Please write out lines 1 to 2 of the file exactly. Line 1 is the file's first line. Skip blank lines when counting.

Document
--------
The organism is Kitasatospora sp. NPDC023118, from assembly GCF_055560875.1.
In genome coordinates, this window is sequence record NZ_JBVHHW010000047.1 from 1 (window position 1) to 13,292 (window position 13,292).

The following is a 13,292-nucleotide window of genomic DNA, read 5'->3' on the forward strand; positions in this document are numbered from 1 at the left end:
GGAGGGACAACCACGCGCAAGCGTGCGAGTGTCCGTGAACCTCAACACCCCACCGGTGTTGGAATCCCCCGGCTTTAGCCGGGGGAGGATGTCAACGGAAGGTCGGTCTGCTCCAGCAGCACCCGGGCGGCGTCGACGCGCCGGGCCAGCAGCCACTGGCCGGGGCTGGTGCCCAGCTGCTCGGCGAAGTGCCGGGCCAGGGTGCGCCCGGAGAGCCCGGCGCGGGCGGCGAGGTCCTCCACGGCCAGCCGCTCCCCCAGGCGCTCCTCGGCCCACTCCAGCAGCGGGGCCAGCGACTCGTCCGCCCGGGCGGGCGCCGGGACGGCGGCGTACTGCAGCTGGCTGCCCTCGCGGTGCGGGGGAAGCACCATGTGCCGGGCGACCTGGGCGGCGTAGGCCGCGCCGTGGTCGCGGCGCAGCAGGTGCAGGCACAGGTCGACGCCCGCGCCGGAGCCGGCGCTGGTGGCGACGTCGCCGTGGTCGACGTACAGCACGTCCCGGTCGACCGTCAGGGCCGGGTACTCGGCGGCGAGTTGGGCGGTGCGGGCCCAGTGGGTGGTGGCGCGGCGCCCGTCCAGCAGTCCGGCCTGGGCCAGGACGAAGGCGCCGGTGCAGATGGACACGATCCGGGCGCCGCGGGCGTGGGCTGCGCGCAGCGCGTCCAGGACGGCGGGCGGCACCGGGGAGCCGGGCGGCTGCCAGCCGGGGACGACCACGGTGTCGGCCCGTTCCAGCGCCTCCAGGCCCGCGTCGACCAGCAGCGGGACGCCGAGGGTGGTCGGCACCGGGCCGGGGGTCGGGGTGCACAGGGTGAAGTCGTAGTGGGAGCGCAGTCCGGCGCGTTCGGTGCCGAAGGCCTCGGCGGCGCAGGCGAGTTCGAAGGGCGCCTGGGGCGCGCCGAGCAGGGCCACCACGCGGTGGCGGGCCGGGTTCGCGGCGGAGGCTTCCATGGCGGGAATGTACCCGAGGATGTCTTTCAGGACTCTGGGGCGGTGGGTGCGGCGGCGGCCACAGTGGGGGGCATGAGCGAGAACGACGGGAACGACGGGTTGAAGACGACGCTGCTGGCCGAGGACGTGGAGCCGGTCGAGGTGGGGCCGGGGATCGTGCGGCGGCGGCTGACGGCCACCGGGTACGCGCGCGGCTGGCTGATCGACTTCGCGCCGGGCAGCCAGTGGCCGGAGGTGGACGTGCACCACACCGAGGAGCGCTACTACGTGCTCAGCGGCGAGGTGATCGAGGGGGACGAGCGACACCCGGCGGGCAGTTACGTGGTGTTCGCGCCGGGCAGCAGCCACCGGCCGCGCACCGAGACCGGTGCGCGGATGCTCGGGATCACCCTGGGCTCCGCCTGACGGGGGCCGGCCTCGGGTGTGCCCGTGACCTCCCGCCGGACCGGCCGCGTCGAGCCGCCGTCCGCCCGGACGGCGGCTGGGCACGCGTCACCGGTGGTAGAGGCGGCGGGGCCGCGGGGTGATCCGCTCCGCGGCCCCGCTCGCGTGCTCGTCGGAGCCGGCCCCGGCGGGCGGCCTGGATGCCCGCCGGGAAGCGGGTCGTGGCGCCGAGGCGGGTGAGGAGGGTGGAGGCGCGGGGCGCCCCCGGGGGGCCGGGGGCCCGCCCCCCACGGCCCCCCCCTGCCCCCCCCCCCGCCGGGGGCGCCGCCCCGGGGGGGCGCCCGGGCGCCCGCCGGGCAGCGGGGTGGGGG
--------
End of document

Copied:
The organism is Kitasatospora sp. NPDC023118, from assembly GCF_055560875.1.
In genome coordinates, this window is sequence record NZ_JBVHHW010000047.1 from 1 (window position 1) to 13,292 (window position 13,292).